LIVERPOOL, ENGLAND - SEPTEMBER 12: John Stones of Everton clears during the Barclays Premier League match between Everton and Chelsea at Goodison Park on September 12, 2015 in Liverpool, United Kingdom.  (Photo by Stu Forster/Getty Images)
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John Stones has been ruled out of England’s upcoming EURO qualifiers after suffering a knee injury while playing for Everton.

The 21-year-old center-back has missed Everton’s last two Premier League matches, and was unable to recover in time for England’s qualifiers this weekend.

Manager Roy Hodgson has called in Tottenham’s Andros Townsend and Kyle Walker as replacements for the absent Stones.

[ REPORTS: Klopp, Liverpool making quick progress ]

England has already qualified for EURO 2016 with a perfect record in Group E, winning all eight of their matches. With upcoming games against Estonia and Lithuania, Hodgson has said he will experiment a bit with some new players, which lessens the impact of Stones’ injury.

Despite the match being meaningless in terms of a result, players will still be eager to impress the manager in an effort to lock up a spot on the final roster for the tournament in June.

Manchester United’s Luke Shaw is out for an extended period of time after breaking his leg in the Champions League, while Everton’s Leighton Baines hasn’t played since August after undergoing ankle surgery.

[ RELATED: Samir Nasri rules out a return to France squad, hints at MLS move ]

Southampton’s Ryan Bertrand has been recalled to the side, and said he will try to grab the left-back position “by the scruff of the neck.”

Liverpool’s Danny Ings was given his first call-up and Swansea City’s Jonjo Shelvey returns to the fold, although both players missed training with injuries and their status moving forward is uncertain.

Landon Donovan: Klinsmann should be fired if USMNT loses to Mexico

WASHINGTON, DC - SEPTEMBER 04: Head coach Jurgen Klinsmann of the United States looks on before playing Peru during an international friendly at RFK Stadium on September 4, 2015 in Washington, DC. (Photo by Patrick Smith/Getty Images)
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Landon Donovan and Jurgen Klinsmann haven’t had the rosiest of relationships.

Since being left off of the 2014 World Cup roster and retiring from the game, Donovan has often been critical of Klinsmann and his tenure with the USMNT.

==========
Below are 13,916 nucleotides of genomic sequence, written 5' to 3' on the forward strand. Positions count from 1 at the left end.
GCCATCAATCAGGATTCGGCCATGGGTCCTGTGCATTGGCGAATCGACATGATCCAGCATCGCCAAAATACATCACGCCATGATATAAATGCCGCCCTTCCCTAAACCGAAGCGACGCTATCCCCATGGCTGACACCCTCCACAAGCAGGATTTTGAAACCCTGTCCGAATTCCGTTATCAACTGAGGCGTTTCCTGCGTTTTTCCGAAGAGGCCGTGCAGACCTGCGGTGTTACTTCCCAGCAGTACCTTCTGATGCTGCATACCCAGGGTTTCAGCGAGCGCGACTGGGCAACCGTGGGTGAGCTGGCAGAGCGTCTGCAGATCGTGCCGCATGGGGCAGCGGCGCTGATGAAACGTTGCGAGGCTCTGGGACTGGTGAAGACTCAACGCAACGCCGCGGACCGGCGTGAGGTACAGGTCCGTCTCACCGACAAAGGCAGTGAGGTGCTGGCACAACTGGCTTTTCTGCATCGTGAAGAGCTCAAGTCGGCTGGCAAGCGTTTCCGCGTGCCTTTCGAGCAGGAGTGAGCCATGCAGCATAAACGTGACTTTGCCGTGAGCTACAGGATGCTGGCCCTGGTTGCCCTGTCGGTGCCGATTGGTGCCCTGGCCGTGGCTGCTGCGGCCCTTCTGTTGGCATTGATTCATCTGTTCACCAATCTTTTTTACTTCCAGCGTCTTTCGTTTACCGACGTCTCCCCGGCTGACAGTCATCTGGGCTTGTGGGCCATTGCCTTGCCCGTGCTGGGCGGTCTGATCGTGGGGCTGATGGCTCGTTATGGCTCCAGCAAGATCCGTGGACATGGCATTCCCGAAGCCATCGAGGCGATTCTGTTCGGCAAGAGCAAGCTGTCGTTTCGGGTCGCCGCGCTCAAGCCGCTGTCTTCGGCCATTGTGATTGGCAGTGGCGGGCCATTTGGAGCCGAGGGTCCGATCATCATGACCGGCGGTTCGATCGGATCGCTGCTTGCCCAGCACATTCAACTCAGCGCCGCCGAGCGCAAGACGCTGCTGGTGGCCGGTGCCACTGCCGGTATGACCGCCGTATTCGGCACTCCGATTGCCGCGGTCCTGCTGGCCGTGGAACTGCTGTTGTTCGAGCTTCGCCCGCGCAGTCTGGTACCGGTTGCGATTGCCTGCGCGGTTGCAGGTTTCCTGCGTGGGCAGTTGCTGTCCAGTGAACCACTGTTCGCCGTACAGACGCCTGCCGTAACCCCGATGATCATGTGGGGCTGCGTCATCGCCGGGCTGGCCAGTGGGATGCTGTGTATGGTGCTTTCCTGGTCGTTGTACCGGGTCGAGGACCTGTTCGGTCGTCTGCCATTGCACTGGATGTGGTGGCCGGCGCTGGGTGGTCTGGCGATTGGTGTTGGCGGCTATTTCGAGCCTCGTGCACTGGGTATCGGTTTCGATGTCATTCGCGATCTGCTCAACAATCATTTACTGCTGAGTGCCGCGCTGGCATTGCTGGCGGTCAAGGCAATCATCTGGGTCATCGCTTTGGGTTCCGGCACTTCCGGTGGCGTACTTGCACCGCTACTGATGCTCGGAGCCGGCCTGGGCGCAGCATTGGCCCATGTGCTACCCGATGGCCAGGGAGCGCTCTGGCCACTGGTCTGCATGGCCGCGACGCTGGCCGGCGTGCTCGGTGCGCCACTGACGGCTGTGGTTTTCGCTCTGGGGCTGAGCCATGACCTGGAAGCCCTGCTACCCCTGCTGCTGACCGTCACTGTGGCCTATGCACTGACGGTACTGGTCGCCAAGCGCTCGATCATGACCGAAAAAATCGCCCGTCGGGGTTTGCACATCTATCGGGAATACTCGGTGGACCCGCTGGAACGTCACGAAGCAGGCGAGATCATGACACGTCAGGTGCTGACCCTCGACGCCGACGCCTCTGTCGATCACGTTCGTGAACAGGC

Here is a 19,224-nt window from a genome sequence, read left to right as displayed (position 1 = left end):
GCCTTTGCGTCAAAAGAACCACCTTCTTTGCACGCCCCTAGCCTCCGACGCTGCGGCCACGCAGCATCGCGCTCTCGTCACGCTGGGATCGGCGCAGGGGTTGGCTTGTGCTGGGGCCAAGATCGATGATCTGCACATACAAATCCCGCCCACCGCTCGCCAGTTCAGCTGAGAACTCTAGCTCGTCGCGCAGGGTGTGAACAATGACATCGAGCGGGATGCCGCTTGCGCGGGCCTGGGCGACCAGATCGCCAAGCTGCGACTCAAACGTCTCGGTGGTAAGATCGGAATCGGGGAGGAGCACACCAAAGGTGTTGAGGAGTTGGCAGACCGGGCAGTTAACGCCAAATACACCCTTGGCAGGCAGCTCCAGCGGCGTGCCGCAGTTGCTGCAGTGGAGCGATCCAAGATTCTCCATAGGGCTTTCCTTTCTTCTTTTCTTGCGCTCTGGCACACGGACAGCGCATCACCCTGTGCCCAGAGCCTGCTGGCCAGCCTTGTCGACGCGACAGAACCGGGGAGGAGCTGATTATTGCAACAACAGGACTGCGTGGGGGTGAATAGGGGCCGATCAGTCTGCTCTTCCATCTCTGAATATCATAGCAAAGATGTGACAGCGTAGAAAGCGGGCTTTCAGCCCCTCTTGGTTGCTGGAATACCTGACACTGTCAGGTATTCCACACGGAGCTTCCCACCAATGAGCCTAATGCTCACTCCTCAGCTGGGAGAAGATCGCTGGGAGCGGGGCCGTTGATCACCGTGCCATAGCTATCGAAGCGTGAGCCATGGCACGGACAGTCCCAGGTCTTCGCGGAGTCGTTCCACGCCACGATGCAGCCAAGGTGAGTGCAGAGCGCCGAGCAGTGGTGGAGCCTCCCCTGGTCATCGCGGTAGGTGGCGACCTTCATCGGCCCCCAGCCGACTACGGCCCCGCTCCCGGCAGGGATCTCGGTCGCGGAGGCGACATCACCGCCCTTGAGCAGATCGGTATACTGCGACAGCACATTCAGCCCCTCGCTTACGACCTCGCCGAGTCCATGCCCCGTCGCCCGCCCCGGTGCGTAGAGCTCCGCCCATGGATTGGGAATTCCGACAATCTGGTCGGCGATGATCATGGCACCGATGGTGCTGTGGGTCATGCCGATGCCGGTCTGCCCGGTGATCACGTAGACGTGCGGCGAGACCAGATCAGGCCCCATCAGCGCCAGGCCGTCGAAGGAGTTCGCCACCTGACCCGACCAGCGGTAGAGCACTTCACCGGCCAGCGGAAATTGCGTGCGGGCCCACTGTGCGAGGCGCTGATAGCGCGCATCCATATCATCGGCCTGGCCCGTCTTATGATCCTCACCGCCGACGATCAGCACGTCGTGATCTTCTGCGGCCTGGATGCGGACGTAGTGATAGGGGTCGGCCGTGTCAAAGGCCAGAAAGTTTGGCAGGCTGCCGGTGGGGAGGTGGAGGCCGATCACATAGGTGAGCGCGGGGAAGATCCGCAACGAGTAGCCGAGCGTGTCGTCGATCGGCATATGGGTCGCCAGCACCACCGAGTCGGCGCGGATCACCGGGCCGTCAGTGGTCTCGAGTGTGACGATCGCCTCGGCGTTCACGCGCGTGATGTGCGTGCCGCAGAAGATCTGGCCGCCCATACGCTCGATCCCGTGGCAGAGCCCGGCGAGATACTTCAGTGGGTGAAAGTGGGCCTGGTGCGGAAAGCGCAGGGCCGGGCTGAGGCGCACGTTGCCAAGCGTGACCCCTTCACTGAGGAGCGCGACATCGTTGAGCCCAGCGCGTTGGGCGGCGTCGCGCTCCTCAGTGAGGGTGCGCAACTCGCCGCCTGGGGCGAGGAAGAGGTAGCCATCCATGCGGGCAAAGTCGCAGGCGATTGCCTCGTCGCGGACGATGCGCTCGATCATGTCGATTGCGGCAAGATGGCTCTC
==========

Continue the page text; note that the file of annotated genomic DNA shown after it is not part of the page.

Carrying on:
[ FOLLOW: All of PST’s USMNT coverage ]

Ahead of Saturday’s CONCACAF playoff match against Mexico, Donovan said he believes Klinsmann should be fired if the United States loses.

Speaking to ESPN FC:

Around the world, if a player plays poorly and a player has a bad string of results, they get dropped from the team.

Jurgen said many times he wants our players to feel pressure — so if they lose a game they can’t go to the grocery store the next day. If they lose a game, they are getting hammered in the press.

Well, the same holds true for the coach, and so we had a very poor summer with bad results in the Gold Cup. The last game against Brazil was probably the worst game I’ve seen them play under Jurgen.

The reality is that now, anywhere else in the world, if this coach had those results, and they lose this game against Mexico, they’d be fired.

I think if Jurgen wants to hold all the players to that standard, then he has to be held to that standard too.

Heading into the Gold Cup this summer on the heels of some great wins over the Netherlands and Germany, the United States’ performance was wildly disappointing, losing in the semifinals to Jamaica and finishing in fourth place.

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President of U.S. Soccer Sunil Gulati has shown great faith in Klinsmann, giving him a contract until 2018 as both manager and technical director of the program. However, pressure has been building after a string of poor results.

For Klinsmann, this is arguably his biggest match in charge of the USMNT. Not only does it have implications for the Confederations Cup in 2017, but it is also against Mexico, which always puts added pressure on a manager. If the U.S. loses, more people than Donovan will be calling for a change.